• When the time of the initial milking comes, advisors will explain the protocol, and will build a customized plan that covers how to create different groups in the barn and how to organize staffing. The FMS advisor will be on-farm to assist during the move to robotic milking to help train cows for the quickest transition possible.
  • FMS advisors will provide guidance for daily routines 
that need to be adapted or changed. A tailored plan will be made according to each producer’s barn layout and logistics.
  • Besides start-up support, FMS advisors are trained to assist in pinpointing improvements that can be made on farm to maximize herd efficiencies.
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#Wordless Wednesday

#Wordless Wednesday -These gentlemen were in Pella recently for Lely Installation Training. This is the first step to becoming a certified Lely robot technician. Good work!

WDE 2014 010

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Top 9 Reasons Water Quality Matters for Dairy Cows – from Dairy Herd Management

Recently, in Dairy Herd Management, Dr. Dana Tomlinson with Zinpro Corporation wrote some of the top reasons why water quality matters for dairy cows.

Aside from air, water is the nutrient required in the largest quantity by dairy cattle. A cow consumes 30 to 50 gallons of water per day. Dairy cows spend four to five hours per day eating and only 20 to 30 minutes per day drinking water, so it is important to make water easy for cows to access to meet hydration needs.

Water accounts for 87 percent of the milk a cow produces. Poor water intake and quality in lactating dairy cows can impact health. The results range from depressed immune function to decreased fertility and from increased off-feed events to erratic eating patterns.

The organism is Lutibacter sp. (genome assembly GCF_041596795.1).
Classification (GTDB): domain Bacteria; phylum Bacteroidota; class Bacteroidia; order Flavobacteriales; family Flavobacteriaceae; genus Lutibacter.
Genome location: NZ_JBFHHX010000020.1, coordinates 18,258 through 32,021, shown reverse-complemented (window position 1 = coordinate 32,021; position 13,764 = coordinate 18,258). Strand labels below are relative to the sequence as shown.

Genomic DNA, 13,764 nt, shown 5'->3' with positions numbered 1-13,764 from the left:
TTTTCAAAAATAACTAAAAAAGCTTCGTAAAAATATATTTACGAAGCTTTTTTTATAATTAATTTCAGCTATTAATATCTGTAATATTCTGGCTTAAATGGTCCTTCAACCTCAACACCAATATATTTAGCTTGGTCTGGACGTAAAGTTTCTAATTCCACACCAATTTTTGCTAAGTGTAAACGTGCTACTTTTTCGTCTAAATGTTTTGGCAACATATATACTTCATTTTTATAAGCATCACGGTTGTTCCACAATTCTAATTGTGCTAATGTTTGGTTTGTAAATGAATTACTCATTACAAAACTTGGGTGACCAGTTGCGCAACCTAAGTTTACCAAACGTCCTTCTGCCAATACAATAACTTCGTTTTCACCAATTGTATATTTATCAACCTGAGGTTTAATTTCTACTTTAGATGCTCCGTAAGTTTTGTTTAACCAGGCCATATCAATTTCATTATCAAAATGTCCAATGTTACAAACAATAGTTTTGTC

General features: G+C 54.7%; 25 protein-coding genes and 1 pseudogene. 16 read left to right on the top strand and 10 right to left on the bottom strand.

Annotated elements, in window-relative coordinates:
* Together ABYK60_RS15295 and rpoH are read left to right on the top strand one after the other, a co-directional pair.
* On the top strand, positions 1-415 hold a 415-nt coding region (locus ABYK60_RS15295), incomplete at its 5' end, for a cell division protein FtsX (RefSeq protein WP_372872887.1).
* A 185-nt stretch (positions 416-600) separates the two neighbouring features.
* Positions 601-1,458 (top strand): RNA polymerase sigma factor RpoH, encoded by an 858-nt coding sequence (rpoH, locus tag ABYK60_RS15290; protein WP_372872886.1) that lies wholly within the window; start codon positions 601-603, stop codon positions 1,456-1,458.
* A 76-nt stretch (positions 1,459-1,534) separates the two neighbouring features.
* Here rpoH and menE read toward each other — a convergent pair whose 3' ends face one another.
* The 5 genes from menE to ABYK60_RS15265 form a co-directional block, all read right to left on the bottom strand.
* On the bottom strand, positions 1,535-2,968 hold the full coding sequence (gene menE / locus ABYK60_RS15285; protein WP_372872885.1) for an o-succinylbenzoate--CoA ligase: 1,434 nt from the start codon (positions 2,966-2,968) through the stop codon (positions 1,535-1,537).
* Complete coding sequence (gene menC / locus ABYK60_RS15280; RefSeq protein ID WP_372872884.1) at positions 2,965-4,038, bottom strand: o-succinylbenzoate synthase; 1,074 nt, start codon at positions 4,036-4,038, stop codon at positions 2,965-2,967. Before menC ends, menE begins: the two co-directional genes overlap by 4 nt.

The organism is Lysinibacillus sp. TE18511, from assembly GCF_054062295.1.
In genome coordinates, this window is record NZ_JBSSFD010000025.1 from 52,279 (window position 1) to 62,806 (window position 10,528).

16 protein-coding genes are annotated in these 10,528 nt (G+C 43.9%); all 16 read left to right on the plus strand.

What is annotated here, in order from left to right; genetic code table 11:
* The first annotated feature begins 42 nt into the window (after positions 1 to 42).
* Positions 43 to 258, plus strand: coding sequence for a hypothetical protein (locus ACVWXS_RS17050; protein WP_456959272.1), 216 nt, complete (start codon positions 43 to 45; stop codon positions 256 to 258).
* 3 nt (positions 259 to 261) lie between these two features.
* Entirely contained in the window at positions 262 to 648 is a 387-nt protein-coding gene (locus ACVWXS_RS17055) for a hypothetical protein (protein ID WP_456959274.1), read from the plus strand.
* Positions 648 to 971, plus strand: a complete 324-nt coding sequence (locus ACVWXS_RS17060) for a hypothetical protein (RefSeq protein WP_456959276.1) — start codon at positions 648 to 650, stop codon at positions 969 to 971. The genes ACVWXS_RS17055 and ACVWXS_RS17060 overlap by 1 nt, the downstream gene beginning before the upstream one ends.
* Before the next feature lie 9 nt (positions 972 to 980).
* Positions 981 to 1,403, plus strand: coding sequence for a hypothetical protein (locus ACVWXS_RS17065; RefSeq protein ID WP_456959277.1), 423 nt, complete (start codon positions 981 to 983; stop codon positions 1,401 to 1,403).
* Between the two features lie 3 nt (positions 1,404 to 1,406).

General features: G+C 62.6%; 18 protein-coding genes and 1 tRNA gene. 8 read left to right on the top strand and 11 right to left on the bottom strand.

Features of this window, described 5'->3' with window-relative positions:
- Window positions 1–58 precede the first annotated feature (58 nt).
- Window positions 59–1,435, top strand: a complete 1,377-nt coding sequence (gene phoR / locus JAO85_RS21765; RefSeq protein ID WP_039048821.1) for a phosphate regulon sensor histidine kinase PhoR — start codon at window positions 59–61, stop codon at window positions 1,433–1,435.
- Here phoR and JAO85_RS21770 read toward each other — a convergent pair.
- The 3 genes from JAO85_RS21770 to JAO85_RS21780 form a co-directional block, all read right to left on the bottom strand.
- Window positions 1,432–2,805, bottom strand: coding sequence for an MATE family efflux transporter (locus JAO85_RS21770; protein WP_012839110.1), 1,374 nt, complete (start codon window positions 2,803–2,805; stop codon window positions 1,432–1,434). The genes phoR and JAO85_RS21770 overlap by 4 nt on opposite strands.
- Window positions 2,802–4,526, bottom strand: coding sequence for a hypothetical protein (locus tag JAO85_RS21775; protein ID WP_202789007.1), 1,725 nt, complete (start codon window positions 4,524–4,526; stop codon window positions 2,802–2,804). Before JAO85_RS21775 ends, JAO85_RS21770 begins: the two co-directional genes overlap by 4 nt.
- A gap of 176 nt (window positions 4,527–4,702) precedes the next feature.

Dairy cows require adequate amounts of water to maintain blood volume, tissue function, rumen activity and proper flow of feed through the digestive tract.

Below are the top nine reasons but read the complete article in detail for more information about the importance of water quality and analyzing test results.

The Lely Calm automatic calf feeder guarantees the optimal growth and development of these young animals.

The Lely Calm automatic calf feeder guarantees the optimal growth and development of these young animals.

9. Calves need good water to thrive.

8. The impact of water issues is diverse and far-reaching.

7. Dissolved solids impact dairy cow performance.

6. Drinking water provides 60%-80% of dry and lactating cows’ water needs.

5. Poor water intake and quality in lactating dairy cows2 can impact health.

4. Dairy cows require adequate amounts of water to maintain blood volume.